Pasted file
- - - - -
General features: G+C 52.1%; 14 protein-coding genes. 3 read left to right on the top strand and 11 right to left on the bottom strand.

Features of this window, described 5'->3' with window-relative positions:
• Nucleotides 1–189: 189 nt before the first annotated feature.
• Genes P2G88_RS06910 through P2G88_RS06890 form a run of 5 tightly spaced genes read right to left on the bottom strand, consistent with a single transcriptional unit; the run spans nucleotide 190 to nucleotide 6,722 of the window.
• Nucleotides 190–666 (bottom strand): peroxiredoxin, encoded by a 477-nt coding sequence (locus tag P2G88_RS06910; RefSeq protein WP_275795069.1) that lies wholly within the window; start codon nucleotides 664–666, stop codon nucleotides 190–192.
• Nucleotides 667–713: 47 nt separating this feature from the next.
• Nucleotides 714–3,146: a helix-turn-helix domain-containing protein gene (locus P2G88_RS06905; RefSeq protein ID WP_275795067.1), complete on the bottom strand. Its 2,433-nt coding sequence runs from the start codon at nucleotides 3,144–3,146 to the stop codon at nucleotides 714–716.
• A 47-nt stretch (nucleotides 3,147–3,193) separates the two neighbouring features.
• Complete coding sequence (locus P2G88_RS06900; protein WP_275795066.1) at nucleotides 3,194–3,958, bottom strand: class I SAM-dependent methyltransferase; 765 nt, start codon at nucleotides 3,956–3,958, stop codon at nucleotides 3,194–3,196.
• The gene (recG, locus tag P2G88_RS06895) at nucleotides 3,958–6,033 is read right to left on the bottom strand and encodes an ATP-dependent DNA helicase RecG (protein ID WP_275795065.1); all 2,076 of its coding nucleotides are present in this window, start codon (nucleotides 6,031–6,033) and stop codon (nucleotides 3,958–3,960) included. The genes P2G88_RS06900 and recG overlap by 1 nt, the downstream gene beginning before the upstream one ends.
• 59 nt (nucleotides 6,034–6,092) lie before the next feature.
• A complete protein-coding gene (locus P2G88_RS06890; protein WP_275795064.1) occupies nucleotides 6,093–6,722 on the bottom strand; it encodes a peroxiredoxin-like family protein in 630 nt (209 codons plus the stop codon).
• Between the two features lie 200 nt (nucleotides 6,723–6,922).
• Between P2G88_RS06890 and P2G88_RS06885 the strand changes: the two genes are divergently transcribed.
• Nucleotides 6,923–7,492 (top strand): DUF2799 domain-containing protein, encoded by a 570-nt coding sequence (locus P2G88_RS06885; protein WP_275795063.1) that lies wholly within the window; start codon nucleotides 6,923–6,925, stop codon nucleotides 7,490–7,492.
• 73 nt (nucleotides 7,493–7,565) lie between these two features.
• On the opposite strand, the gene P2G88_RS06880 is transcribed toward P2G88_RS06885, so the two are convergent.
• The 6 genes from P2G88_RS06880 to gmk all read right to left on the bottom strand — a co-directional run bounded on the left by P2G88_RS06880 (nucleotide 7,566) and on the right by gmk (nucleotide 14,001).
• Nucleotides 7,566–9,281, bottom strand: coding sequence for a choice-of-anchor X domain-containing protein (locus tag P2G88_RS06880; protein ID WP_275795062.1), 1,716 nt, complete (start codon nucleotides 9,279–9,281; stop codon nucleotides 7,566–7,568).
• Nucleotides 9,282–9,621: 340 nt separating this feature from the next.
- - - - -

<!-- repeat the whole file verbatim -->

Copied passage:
General features: G+C 52.1%; 14 protein-coding genes. 3 read left to right on the top strand and 11 right to left on the bottom strand.

Features of this window, described 5'->3' with window-relative positions:
• Nucleotides 1–189: 189 nt before the first annotated feature.
• Genes P2G88_RS06910 through P2G88_RS06890 form a run of 5 tightly spaced genes read right to left on the bottom strand, consistent with a single transcriptional unit; the run spans nucleotide 190 to nucleotide 6,722 of the window.
• Nucleotides 190–666 (bottom strand): peroxiredoxin, encoded by a 477-nt coding sequence (locus tag P2G88_RS06910; RefSeq protein WP_275795069.1) that lies wholly within the window; start codon nucleotides 664–666, stop codon nucleotides 190–192.
• Nucleotides 667–713: 47 nt separating this feature from the next.
• Nucleotides 714–3,146: a helix-turn-helix domain-containing protein gene (locus P2G88_RS06905; RefSeq protein ID WP_275795067.1), complete on the bottom strand. Its 2,433-nt coding sequence runs from the start codon at nucleotides 3,144–3,146 to the stop codon at nucleotides 714–716.
• A 47-nt stretch (nucleotides 3,147–3,193) separates the two neighbouring features.
• Complete coding sequence (locus P2G88_RS06900; protein WP_275795066.1) at nucleotides 3,194–3,958, bottom strand: class I SAM-dependent methyltransferase; 765 nt, start codon at nucleotides 3,956–3,958, stop codon at nucleotides 3,194–3,196.
• The gene (recG, locus tag P2G88_RS06895) at nucleotides 3,958–6,033 is read right to left on the bottom strand and encodes an ATP-dependent DNA helicase RecG (protein ID WP_275795065.1); all 2,076 of its coding nucleotides are present in this window, start codon (nucleotides 6,031–6,033) and stop codon (nucleotides 3,958–3,960) included. The genes P2G88_RS06900 and recG overlap by 1 nt, the downstream gene beginning before the upstream one ends.
• 59 nt (nucleotides 6,034–6,092) lie before the next feature.
• A complete protein-coding gene (locus P2G88_RS06890; protein WP_275795064.1) occupies nucleotides 6,093–6,722 on the bottom strand; it encodes a peroxiredoxin-like family protein in 630 nt (209 codons plus the stop codon).
• Between the two features lie 200 nt (nucleotides 6,723–6,922).
• Between P2G88_RS06890 and P2G88_RS06885 the strand changes: the two genes are divergently transcribed.
• Nucleotides 6,923–7,492 (top strand): DUF2799 domain-containing protein, encoded by a 570-nt coding sequence (locus P2G88_RS06885; protein WP_275795063.1) that lies wholly within the window; start codon nucleotides 6,923–6,925, stop codon nucleotides 7,490–7,492.
• 73 nt (nucleotides 7,493–7,565) lie between these two features.
• On the opposite strand, the gene P2G88_RS06880 is transcribed toward P2G88_RS06885, so the two are convergent.
• The 6 genes from P2G88_RS06880 to gmk all read right to left on the bottom strand — a co-directional run bounded on the left by P2G88_RS06880 (nucleotide 7,566) and on the right by gmk (nucleotide 14,001).
• Nucleotides 7,566–9,281, bottom strand: coding sequence for a choice-of-anchor X domain-containing protein (locus tag P2G88_RS06880; protein ID WP_275795062.1), 1,716 nt, complete (start codon nucleotides 9,279–9,281; stop codon nucleotides 7,566–7,568).
• Nucleotides 9,282–9,621: 340 nt separating this feature from the next.